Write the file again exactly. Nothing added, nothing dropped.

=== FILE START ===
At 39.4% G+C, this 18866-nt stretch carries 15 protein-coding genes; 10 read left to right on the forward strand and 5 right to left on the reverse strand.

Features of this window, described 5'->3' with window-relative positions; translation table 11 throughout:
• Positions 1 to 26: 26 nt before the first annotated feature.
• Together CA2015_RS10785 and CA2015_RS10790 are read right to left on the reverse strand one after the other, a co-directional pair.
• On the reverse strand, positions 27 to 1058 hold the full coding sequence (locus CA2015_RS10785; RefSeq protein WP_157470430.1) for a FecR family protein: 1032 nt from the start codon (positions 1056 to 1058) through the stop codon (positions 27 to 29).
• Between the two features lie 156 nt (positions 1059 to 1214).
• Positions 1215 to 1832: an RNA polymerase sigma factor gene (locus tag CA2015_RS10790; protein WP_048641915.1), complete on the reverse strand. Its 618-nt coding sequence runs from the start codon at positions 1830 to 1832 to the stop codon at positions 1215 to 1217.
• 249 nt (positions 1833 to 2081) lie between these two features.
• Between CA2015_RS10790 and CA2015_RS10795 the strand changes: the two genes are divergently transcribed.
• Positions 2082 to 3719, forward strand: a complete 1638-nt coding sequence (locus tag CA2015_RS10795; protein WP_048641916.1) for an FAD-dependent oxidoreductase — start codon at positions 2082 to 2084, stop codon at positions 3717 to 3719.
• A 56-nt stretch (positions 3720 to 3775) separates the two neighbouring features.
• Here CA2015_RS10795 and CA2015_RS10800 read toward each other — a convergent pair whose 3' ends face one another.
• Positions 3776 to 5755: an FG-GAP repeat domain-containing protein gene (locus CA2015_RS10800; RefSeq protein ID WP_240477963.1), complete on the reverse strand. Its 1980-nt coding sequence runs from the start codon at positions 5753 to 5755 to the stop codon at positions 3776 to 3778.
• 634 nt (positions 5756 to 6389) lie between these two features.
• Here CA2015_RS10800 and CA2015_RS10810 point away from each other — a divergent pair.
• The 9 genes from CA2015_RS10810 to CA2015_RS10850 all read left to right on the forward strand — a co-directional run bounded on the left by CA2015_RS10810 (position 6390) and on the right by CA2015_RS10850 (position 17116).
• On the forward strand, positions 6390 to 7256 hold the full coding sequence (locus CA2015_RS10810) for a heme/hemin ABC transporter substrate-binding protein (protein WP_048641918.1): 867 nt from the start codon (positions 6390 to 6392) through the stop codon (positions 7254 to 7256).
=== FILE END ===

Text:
At 39.4% G+C, this 18866-nt stretch carries 15 protein-coding genes; 10 read left to right on the forward strand and 5 right to left on the reverse strand.

Features of this window, described 5'->3' with window-relative positions; translation table 11 throughout:
• Positions 1 to 26: 26 nt before the first annotated feature.
• Together CA2015_RS10785 and CA2015_RS10790 are read right to left on the reverse strand one after the other, a co-directional pair.
• On the reverse strand, positions 27 to 1058 hold the full coding sequence (locus CA2015_RS10785; RefSeq protein WP_157470430.1) for a FecR family protein: 1032 nt from the start codon (positions 1056 to 1058) through the stop codon (positions 27 to 29).
• Between the two features lie 156 nt (positions 1059 to 1214).
• Positions 1215 to 1832: an RNA polymerase sigma factor gene (locus tag CA2015_RS10790; protein WP_048641915.1), complete on the reverse strand. Its 618-nt coding sequence runs from the start codon at positions 1830 to 1832 to the stop codon at positions 1215 to 1217.
• 249 nt (positions 1833 to 2081) lie between these two features.
• Between CA2015_RS10790 and CA2015_RS10795 the strand changes: the two genes are divergently transcribed.
• Positions 2082 to 3719, forward strand: a complete 1638-nt coding sequence (locus tag CA2015_RS10795; protein WP_048641916.1) for an FAD-dependent oxidoreductase — start codon at positions 2082 to 2084, stop codon at positions 3717 to 3719.
• A 56-nt stretch (positions 3720 to 3775) separates the two neighbouring features.
• Here CA2015_RS10795 and CA2015_RS10800 read toward each other — a convergent pair whose 3' ends face one another.
• Positions 3776 to 5755: an FG-GAP repeat domain-containing protein gene (locus CA2015_RS10800; RefSeq protein ID WP_240477963.1), complete on the reverse strand. Its 1980-nt coding sequence runs from the start codon at positions 5753 to 5755 to the stop codon at positions 3776 to 3778.
• 634 nt (positions 5756 to 6389) lie between these two features.
• Here CA2015_RS10800 and CA2015_RS10810 point away from each other — a divergent pair.
• The 9 genes from CA2015_RS10810 to CA2015_RS10850 all read left to right on the forward strand — a co-directional run bounded on the left by CA2015_RS10810 (position 6390) and on the right by CA2015_RS10850 (position 17116).
• On the forward strand, positions 6390 to 7256 hold the full coding sequence (locus CA2015_RS10810) for a heme/hemin ABC transporter substrate-binding protein (protein WP_048641918.1): 867 nt from the start codon (positions 6390 to 6392) through the stop codon (positions 7254 to 7256).